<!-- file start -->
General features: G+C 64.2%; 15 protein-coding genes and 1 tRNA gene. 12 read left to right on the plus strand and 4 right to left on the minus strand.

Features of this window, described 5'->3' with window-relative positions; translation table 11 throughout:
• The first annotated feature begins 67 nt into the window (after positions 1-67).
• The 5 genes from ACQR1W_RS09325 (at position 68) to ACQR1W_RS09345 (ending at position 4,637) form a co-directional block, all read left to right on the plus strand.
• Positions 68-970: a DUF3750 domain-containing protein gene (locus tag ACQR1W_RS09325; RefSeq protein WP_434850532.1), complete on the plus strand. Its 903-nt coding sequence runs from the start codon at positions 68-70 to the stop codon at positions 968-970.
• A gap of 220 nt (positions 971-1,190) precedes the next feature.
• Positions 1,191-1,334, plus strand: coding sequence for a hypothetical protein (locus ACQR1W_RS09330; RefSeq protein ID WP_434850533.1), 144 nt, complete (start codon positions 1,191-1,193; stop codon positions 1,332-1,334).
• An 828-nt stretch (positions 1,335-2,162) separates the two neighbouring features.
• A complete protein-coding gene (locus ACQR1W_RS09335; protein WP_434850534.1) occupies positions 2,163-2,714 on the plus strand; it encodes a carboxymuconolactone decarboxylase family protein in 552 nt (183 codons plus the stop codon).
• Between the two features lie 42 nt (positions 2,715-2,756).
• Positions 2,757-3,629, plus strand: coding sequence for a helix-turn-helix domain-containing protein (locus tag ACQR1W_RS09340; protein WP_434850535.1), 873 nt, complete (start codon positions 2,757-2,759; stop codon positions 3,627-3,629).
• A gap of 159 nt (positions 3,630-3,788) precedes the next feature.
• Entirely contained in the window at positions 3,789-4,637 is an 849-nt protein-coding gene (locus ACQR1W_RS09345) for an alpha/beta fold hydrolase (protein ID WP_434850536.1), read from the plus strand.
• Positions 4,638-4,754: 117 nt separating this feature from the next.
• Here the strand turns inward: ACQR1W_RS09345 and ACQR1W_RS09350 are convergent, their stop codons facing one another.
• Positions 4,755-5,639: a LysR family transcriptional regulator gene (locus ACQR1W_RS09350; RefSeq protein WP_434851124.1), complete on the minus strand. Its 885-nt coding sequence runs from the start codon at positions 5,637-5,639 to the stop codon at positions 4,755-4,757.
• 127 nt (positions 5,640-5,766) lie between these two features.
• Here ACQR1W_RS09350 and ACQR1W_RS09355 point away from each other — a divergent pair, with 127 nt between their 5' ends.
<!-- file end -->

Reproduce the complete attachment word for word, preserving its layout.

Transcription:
General features: G+C 64.2%; 15 protein-coding genes and 1 tRNA gene. 12 read left to right on the plus strand and 4 right to left on the minus strand.

Features of this window, described 5'->3' with window-relative positions; translation table 11 throughout:
• The first annotated feature begins 67 nt into the window (after positions 1-67).
• The 5 genes from ACQR1W_RS09325 (at position 68) to ACQR1W_RS09345 (ending at position 4,637) form a co-directional block, all read left to right on the plus strand.
• Positions 68-970: a DUF3750 domain-containing protein gene (locus tag ACQR1W_RS09325; RefSeq protein WP_434850532.1), complete on the plus strand. Its 903-nt coding sequence runs from the start codon at positions 68-70 to the stop codon at positions 968-970.
• A gap of 220 nt (positions 971-1,190) precedes the next feature.
• Positions 1,191-1,334, plus strand: coding sequence for a hypothetical protein (locus ACQR1W_RS09330; RefSeq protein ID WP_434850533.1), 144 nt, complete (start codon positions 1,191-1,193; stop codon positions 1,332-1,334).
• An 828-nt stretch (positions 1,335-2,162) separates the two neighbouring features.
• A complete protein-coding gene (locus ACQR1W_RS09335; protein WP_434850534.1) occupies positions 2,163-2,714 on the plus strand; it encodes a carboxymuconolactone decarboxylase family protein in 552 nt (183 codons plus the stop codon).
• Between the two features lie 42 nt (positions 2,715-2,756).
• Positions 2,757-3,629, plus strand: coding sequence for a helix-turn-helix domain-containing protein (locus tag ACQR1W_RS09340; protein WP_434850535.1), 873 nt, complete (start codon positions 2,757-2,759; stop codon positions 3,627-3,629).
• A gap of 159 nt (positions 3,630-3,788) precedes the next feature.
• Entirely contained in the window at positions 3,789-4,637 is an 849-nt protein-coding gene (locus ACQR1W_RS09345) for an alpha/beta fold hydrolase (protein ID WP_434850536.1), read from the plus strand.
• Positions 4,638-4,754: 117 nt separating this feature from the next.
• Here the strand turns inward: ACQR1W_RS09345 and ACQR1W_RS09350 are convergent, their stop codons facing one another.
• Positions 4,755-5,639: a LysR family transcriptional regulator gene (locus ACQR1W_RS09350; RefSeq protein WP_434851124.1), complete on the minus strand. Its 885-nt coding sequence runs from the start codon at positions 5,637-5,639 to the stop codon at positions 4,755-4,757.
• 127 nt (positions 5,640-5,766) lie between these two features.
• Here ACQR1W_RS09350 and ACQR1W_RS09355 point away from each other — a divergent pair, with 127 nt between their 5' ends.